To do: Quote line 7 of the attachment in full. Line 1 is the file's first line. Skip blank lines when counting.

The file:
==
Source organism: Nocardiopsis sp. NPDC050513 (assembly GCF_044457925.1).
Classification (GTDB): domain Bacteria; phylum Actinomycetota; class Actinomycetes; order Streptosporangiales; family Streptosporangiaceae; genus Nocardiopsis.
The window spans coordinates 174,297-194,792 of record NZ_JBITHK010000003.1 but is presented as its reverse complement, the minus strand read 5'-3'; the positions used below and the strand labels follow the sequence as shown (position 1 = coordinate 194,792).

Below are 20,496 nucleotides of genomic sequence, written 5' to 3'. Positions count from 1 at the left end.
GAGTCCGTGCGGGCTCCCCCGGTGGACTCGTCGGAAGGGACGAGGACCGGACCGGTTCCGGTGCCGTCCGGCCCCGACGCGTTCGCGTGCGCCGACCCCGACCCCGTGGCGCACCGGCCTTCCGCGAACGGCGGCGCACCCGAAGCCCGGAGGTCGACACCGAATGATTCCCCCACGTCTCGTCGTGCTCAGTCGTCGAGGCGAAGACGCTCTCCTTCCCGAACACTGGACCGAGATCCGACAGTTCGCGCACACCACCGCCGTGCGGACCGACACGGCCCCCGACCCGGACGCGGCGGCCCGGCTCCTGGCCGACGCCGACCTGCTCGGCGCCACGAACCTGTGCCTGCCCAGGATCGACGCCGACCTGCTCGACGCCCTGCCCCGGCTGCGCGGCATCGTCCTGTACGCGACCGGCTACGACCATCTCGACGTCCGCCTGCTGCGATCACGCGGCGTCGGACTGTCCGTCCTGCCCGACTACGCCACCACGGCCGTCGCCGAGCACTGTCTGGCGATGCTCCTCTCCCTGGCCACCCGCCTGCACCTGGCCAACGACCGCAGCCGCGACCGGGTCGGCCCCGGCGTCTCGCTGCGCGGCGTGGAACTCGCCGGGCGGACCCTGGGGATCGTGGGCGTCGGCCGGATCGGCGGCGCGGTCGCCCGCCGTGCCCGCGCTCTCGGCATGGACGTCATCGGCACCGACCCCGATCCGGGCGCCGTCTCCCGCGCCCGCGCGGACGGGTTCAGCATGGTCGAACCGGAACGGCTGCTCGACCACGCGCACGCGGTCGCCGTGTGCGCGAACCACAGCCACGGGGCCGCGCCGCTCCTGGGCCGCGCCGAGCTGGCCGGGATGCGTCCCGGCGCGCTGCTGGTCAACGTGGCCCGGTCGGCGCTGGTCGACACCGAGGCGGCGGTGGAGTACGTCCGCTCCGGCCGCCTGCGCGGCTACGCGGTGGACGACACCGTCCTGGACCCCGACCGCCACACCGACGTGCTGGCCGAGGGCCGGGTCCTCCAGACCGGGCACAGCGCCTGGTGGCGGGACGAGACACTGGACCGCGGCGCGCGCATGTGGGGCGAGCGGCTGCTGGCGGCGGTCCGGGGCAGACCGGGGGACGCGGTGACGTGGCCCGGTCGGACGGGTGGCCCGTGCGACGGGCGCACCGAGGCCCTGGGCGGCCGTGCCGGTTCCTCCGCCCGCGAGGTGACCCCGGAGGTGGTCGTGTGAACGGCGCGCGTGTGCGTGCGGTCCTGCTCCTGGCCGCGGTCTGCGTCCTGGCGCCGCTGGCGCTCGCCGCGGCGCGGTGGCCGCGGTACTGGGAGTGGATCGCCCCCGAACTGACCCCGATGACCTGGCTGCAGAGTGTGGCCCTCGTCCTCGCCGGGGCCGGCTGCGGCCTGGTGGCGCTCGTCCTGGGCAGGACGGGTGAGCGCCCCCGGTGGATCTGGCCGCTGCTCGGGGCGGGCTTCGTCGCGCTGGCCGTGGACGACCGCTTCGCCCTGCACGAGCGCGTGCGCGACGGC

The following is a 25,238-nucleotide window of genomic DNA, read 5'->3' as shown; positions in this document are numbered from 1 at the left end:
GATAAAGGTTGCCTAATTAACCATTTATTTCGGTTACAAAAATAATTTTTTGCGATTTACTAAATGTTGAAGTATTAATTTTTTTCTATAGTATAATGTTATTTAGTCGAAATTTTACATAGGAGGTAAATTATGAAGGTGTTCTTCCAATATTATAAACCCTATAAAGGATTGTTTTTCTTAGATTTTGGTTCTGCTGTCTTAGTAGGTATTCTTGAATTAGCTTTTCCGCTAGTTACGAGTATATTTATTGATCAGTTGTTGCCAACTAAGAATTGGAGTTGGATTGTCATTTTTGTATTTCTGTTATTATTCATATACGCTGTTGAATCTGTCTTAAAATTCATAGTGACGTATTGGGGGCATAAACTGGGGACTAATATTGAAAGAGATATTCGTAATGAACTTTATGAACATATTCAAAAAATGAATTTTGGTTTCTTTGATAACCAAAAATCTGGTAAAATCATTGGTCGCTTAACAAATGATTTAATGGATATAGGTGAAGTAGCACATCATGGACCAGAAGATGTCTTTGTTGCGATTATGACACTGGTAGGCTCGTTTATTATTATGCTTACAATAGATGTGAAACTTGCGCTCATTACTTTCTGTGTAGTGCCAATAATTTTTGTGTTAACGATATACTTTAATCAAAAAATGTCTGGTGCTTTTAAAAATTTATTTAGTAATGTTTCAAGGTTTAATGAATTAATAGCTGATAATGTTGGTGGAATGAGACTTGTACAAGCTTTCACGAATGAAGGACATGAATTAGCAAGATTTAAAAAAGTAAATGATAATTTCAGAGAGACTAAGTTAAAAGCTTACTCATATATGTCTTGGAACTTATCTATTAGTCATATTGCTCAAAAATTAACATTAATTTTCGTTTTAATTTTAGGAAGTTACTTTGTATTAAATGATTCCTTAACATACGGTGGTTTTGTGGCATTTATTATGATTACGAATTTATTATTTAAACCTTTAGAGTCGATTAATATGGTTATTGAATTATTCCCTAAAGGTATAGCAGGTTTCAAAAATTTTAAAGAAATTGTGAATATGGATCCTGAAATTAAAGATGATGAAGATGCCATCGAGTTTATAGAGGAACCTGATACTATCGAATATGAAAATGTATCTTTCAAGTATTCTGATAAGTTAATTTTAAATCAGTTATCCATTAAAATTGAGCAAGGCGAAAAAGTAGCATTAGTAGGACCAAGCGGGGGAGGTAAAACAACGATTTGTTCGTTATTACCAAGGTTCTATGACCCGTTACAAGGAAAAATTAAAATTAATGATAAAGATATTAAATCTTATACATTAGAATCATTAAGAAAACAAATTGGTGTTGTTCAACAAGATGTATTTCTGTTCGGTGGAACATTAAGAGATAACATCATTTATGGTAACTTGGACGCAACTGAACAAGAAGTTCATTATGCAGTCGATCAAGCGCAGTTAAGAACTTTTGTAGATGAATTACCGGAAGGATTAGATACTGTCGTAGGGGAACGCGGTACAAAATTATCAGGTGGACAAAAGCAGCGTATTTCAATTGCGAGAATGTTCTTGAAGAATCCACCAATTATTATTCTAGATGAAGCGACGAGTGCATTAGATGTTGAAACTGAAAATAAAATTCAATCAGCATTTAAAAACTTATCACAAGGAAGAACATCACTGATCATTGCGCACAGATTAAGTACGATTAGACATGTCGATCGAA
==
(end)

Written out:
GATAAAGGTTGCCTAATTAACCATTTATTTCGGTTACAAAAATAATTTTTTGCGATTTACTAAATGTTGAAGTATTAATTTTTTTCTATAGTATAATGTTATTTAGTCGAAATTTTACATAGGAGGTAAATTATGAAGGTGTTCTTCCAATATTATAAACCCTATAAAGGATTGTTTTTCTTAGATTTTGGTTCTGCTGTCTTAGTAGGTATTCTTGAATTAGCTTTTCCGCTAGTTACGAGTATATTTATTGATCAGTTGTTGCCAACTAAGAATTGGAGTTGGATTGTCATTTTTGTATTTCTGTTATTATTCATATACGCTGTTGAATCTGTCTTAAAATTCATAGTGACGTATTGGGGGCATAAACTGGGGACTAATATTGAAAGAGATATTCGTAATGAACTTTATGAACATATTCAAAAAATGAATTTTGGTTTCTTTGATAACCAAAAATCTGGTAAAATCATTGGTCGCTTAACAAATGATTTAATGGATATAGGTGAAGTAGCACATCATGGACCAGAAGATGTCTTTGTTGCGATTATGACACTGGTAGGCTCGTTTATTATTATGCTTACAATAGATGTGAAACTTGCGCTCATTACTTTCTGTGTAGTGCCAATAATTTTTGTGTTAACGATATACTTTAATCAAAAAATGTCTGGTGCTTTTAAAAATTTATTTAGTAATGTTTCAAGGTTTAATGAATTAATAGCTGATAATGTTGGTGGAATGAGACTTGTACAAGCTTTCACGAATGAAGGACATGAATTAGCAAGATTTAAAAAAGTAAATGATAATTTCAGAGAGACTAAGTTAAAAGCTTACTCATATATGTCTTGGAACTTATCTATTAGTCATATTGCTCAAAAATTAACATTAATTTTCGTTTTAATTTTAGGAAGTTACTTTGTATTAAATGATTCCTTAACATACGGTGGTTTTGTGGCATTTATTATGATTACGAATTTATTATTTAAACCTTTAGAGTCGATTAATATGGTTATTGAATTATTCCCTAAAGGTATAGCAGGTTTCAAAAATTTTAAAGAAATTGTGAATATGGATCCTGAAATTAAAGATGATGAAGATGCCATCGAGTTTATAGAGGAACCTGATACTATCGAATATGAAAATGTATCTTTCAAGTATTCTGATAAGTTAATTTTAAATCAGTTATCCATTAAAATTGAGCAAGGCGAAAAAGTAGCATTAGTAGGACCAAGCGGGGGAGGTAAAACAACGATTTGTTCGTTATTACCAAGGTTCTATGACCCGTTACAAGGAAAAATTAAAATTAATGATAAAGATATTAAATCTTATACATTAGAATCATTAAGAAAACAAATTGGTGTTGTTCAACAAGATGTATTTCTGTTCGGTGGAACATTAAGAGATAACATCATTTATGGTAACTTGGACGCAACTGAACAAGAAGTTCATTATGCAGTCGATCAAGCGCAGTTAAGAACTTTTGTAGATGAATTACCGGAAGGATTAGATACTGTCGTAGGGGAACGCGGTACAAAATTATCAGGTGGACAAAAGCAGCGTATTTCAATTGCGAGAATGTTCTTGAAGAATCCACCAATTATTATTCTAGATGAAGCGACGAGTGCATTAGATGTTGAAACTGAAAATAAAATTCAATCAGCATTTAAAAACTTATCACAAGGAAGAACATCACTGATCATTGCGCACAGATTAAGTACGATTAGACATGTCGATCGAA